@@ -156,7 +156,7 @@ Finally, we can define the core piece of the program logic, the proposition that

\paragraph{Defining weakest precondition.}

We assume that everything making up the definition of the language, \ie values, expressions, states, the conversion functions, reduction relation and all their properties, are suitably reflected into the logic (\ie they are part of the signature $\Sig$).

We further assume (as a parameter) a predicate $\stateinterp : \State\times\List(\Obs)\times\mathbb N \to\iProp$ that interprets the machine state as an Iris proposition, and a predicate $\pred_F: \Val\to\iProp$ that serves as postcondition for forked-of threads.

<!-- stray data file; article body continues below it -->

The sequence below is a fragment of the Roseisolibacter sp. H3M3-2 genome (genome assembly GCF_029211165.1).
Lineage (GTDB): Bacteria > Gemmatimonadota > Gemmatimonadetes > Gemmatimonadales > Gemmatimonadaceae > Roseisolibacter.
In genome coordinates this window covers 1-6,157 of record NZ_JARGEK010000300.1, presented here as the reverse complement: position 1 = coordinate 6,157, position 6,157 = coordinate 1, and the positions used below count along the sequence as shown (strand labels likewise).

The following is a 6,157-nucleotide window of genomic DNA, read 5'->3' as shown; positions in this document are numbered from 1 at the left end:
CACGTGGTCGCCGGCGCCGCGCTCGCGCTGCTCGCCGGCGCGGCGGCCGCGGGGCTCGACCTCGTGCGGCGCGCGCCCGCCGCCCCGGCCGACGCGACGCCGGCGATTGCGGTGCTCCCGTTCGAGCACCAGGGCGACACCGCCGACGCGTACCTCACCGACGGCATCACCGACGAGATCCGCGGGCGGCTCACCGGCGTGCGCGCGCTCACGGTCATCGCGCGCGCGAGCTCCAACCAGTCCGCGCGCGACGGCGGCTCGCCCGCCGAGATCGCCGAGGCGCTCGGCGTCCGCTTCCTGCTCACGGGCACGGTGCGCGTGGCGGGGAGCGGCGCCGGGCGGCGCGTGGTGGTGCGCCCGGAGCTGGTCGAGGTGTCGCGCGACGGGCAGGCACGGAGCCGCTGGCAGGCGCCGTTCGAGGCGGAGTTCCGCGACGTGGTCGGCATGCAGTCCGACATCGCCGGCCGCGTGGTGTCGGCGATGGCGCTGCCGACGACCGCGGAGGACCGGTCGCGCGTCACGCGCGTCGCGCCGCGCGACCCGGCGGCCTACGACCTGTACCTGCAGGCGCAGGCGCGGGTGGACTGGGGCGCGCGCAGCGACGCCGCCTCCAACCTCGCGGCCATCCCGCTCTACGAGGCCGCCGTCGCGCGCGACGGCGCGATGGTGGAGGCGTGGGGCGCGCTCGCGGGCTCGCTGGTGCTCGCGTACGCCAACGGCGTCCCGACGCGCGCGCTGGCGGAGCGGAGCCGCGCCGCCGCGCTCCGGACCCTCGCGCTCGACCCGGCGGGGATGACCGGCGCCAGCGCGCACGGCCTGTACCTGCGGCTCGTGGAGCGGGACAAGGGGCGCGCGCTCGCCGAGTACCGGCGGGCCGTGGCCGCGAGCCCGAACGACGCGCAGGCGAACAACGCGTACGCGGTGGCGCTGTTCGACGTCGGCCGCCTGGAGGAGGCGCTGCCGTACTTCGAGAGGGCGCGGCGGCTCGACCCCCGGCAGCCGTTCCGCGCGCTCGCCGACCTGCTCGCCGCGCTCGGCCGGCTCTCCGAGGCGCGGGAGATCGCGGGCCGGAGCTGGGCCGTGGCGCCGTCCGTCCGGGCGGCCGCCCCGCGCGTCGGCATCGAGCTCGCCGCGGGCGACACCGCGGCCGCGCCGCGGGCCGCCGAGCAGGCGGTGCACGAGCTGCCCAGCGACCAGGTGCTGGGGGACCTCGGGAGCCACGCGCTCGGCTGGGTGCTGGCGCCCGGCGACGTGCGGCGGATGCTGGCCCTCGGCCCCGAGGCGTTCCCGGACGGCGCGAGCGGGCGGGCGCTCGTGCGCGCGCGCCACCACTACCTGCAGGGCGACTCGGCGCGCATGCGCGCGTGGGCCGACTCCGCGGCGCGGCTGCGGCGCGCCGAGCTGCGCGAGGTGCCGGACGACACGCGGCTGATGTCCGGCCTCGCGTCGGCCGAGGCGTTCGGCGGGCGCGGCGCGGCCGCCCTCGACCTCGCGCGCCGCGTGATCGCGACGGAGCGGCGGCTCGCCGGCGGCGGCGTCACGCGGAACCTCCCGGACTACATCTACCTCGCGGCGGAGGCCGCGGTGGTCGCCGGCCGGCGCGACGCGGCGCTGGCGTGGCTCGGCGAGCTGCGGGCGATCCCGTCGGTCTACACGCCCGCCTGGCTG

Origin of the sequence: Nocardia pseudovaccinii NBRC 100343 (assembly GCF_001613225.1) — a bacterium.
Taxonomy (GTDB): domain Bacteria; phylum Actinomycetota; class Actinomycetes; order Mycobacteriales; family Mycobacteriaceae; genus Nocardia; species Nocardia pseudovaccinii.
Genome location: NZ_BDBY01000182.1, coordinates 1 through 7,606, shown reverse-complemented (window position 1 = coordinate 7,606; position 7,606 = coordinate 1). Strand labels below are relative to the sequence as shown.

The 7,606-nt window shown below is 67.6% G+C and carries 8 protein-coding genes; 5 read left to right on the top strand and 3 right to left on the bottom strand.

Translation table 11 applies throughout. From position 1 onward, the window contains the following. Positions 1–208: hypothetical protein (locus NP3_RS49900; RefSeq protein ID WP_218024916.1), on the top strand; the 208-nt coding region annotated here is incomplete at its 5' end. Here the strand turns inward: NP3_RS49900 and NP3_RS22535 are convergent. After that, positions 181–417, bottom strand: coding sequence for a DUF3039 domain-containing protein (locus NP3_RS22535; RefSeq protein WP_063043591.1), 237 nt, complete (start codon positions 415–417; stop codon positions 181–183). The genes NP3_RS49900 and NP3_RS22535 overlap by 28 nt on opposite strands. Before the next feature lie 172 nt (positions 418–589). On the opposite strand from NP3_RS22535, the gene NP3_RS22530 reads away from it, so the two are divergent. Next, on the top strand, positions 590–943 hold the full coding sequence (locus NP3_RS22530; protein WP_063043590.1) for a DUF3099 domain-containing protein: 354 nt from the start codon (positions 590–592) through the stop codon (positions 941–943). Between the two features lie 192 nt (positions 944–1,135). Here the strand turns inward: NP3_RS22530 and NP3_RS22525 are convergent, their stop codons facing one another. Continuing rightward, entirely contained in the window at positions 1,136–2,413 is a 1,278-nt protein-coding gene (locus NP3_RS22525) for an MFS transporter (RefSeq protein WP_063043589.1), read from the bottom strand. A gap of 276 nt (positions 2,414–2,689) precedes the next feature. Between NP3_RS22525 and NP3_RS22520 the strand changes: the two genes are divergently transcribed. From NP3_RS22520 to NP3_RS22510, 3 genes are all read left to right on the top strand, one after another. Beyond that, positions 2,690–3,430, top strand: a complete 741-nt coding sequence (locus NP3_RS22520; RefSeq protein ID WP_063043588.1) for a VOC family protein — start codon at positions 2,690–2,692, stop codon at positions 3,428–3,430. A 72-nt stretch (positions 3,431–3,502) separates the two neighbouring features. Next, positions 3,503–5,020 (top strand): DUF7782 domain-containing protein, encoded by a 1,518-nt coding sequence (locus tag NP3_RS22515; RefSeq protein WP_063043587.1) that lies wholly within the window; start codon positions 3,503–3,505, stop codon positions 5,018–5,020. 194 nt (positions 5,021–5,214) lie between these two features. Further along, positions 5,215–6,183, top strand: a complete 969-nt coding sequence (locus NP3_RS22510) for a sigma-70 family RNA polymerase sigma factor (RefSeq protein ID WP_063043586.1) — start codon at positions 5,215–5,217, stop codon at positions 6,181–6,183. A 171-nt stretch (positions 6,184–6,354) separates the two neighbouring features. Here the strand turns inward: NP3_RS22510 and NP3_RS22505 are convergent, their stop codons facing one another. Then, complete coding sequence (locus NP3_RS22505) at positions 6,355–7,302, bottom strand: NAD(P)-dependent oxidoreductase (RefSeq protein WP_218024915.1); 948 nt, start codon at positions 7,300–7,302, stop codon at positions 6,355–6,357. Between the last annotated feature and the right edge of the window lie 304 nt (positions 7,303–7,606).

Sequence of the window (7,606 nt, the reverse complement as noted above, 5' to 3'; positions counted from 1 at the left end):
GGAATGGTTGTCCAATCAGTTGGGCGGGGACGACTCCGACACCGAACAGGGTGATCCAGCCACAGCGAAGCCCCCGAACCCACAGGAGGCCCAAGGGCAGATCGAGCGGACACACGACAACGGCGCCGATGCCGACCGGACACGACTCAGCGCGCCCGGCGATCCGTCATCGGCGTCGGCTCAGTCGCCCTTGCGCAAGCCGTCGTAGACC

We further assume (as a parameter) a predicate $\stateinterp : \State\times\List(\Obs)\times\mathbb N \to\iProp$ that interprets the machine state as an Iris proposition, and a predicate $\pred_F: \Val\to\iProp$ that serves as postcondition for forked-off threads.

The state interpretation can depend on the current physical state, the list of \emph{future} observations as well as the total number of \emph{forked} threads (that is one less that the total number of threads).

This can be instantiated, for example, with ownership of an authoritative RA to tie the physical state to fragments that are used for user-level proofs.

Finally, weakest precondition takes a parameter $\stuckness\in\set{\NotStuck, \MaybeStuck}$ indicating whether program execution is allowed to get stuck.